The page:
“This training is going to make us 100 per cent more effective as a water rescue team,” he stated.
Moving water like one finds in a river completely changes the equation for recovery divers, confirmed Lifeguard Systems Inc. trainer Andrea Zafares.
Zafares is one of the world’s most renowned underwater investigation and drowning recovery experts.
Downtown farmers market opens
The Lethbridge downtown farmers market in Festival Square will return for its 13th year starting July 3. Exhibition Park’s chief operating officer Mike Warkentin made the announcement alongside Downtown BRZ executive director Ted Stilson during a morning press conference held on Thursday.
Exhibition Park hosts the annual summer market, and Warkentin said there were still a few spots left for vendors who may be interested in selling their produce or products at downtown Lethbridge every Wednesday from 10 a.m. to 3 p.m. through until Sept. 4.
Warkentin felt the downtown farmers market was a great way for Exhibition Park to help energize the local food economy, and tell the larger story of agriculture in the region to the citizens of Lethbridge.
“One of our mandates is actually to connect rural Alberta with urban southern Alberta,” Warkentin explained. “So for us to be able to extend that agricultural piece off of our site into the community is absolutely key for us. The farmer’s market is our best tool to do that. We realize that it is our main connection point to the community, and, whether people realize it or not, it is likely one of their main connection points to agriculture in southern Alberta as well.”
Hundreds attend Pride Fest
Galt Gardens was filled with hundreds of people sporting bright rainbow colours for the 11th annual Pride Festival Saturday afternoon.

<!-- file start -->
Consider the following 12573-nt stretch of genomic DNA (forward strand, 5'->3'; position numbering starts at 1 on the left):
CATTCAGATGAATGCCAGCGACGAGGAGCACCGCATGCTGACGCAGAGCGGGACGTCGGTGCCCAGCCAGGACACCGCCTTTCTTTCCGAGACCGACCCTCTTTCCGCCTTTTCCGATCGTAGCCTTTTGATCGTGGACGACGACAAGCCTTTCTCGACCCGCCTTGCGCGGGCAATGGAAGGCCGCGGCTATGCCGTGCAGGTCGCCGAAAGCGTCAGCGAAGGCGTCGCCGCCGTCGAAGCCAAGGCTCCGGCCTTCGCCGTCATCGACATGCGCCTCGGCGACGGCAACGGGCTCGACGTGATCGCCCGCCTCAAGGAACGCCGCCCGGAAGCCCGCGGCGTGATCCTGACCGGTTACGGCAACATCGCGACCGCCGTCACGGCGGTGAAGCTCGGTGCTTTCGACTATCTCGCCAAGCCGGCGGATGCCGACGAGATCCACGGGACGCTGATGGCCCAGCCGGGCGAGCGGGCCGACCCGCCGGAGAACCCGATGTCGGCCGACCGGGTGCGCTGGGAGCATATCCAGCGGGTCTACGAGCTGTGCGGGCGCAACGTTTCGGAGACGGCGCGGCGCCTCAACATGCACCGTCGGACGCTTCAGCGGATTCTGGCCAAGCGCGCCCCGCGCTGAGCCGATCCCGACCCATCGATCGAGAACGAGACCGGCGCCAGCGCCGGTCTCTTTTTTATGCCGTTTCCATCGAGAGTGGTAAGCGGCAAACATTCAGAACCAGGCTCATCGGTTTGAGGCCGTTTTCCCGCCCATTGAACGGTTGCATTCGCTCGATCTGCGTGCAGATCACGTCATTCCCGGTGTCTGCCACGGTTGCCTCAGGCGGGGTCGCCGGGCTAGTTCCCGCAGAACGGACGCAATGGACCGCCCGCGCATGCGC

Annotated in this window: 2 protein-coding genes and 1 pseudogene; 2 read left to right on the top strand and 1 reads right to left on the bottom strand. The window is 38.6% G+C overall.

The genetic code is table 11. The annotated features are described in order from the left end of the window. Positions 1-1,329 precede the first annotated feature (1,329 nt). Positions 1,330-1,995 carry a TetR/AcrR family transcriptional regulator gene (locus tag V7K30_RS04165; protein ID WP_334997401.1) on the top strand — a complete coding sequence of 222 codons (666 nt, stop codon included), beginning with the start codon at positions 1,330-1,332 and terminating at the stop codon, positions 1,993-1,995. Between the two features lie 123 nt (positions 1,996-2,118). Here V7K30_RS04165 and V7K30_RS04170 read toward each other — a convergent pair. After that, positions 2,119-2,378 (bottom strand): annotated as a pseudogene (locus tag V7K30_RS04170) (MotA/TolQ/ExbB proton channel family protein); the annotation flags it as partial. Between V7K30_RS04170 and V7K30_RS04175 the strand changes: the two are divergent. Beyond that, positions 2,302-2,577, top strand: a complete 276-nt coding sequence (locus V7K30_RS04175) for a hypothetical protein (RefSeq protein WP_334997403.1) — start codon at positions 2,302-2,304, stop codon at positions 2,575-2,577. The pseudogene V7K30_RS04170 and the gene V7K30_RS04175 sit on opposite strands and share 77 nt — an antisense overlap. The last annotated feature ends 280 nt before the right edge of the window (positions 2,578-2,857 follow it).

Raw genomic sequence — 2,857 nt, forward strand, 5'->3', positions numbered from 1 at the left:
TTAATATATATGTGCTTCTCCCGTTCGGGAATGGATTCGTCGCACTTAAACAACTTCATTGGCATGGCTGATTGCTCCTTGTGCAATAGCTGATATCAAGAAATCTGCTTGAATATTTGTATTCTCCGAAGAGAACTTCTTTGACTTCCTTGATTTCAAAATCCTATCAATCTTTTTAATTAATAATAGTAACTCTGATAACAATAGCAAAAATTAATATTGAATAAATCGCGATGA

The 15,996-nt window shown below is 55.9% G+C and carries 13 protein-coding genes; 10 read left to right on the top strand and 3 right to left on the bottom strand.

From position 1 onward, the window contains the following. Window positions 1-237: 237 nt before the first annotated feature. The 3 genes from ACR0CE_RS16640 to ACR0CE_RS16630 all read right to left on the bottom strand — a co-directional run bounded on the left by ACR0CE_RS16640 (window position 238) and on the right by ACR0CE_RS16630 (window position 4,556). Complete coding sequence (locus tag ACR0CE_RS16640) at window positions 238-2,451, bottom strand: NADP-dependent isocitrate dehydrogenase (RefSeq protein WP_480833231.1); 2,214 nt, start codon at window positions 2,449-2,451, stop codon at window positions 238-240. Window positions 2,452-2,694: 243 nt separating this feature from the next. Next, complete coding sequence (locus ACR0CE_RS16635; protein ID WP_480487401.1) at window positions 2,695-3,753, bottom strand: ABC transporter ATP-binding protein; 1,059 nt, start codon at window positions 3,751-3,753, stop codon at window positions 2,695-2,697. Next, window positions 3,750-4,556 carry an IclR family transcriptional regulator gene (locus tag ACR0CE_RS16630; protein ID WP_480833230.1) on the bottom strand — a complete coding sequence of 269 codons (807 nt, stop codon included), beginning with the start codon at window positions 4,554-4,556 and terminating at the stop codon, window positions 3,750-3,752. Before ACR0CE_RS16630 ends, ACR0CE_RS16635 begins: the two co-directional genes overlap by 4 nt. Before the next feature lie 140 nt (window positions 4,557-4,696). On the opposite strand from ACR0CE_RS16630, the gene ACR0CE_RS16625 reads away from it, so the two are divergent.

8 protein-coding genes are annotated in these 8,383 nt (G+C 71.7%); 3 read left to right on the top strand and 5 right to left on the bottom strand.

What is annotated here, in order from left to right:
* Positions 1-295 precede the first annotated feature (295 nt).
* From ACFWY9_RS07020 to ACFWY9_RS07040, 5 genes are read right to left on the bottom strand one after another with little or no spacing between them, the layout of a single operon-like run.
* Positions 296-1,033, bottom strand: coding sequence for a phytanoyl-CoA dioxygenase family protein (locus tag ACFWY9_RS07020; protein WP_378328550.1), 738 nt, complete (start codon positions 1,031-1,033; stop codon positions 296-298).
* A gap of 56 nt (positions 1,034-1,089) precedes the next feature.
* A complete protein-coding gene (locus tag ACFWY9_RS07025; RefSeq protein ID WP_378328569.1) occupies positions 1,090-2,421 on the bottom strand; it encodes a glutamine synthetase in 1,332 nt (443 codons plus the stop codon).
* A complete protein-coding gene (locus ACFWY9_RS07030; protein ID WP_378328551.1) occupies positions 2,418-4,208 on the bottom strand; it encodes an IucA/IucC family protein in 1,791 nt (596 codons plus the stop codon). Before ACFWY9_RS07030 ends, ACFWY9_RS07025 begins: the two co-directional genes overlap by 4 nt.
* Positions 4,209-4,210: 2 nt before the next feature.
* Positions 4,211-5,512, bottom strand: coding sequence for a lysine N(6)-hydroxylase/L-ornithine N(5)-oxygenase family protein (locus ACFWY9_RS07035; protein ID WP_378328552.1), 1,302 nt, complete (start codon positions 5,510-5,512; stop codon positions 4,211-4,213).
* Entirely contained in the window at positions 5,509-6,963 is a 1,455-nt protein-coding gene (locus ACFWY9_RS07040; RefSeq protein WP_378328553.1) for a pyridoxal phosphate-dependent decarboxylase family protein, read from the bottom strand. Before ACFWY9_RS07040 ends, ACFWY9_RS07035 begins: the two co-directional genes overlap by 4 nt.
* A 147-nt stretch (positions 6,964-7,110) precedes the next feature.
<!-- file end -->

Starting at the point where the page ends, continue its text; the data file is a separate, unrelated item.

What started out as a small gathering at someone’s house, or in a small complex rented by the group, has grown into a large community celebration of the LGBTQ2SA community. This is the sixth year Pride Fest has hosted a parade through downtown to the festival grounds in Galt Gardens, and this year’s parade hosted more floats of supporters than previous years.
“The original Pride started out as a potluck dinner down in the Elks compound, and it eventually grew from that into the Pride event in the park, and six years ago was our first pride parade and it just grows every year,” says Glen Herbst, chair of Lethbridge Pride.
“It really feels amazing. One of the things that we noticed today throughout the crowd is all of the families which is exactly what we want, we want to be inclusive, we want families to feel welcome and we want all of the kids out there to feel that they belong.”
Saturday afternoon was busy with lots of live performances from drag queens and drag kings, belly dancers, hoop dancers, and live music from Canadian musicians such as Patrick Masse and Shaela Miller.
School celebrates 30 years
The Children of St. Martha’s School celebrated 30 years of being an inclusive and welcoming school community in West Lethbridge.
The special anniversary ceremony took place on Thursday afternoon as former teachers and community members joined St. Martha’s students and staff in marking this important milestone in the school’s history with traditional Blackfoot drumming, musical presentations from each of the elementary school’s six grades and the opening of a special time capsule.
One of the special guests on the day was the school’s first principal, Ken Tratch.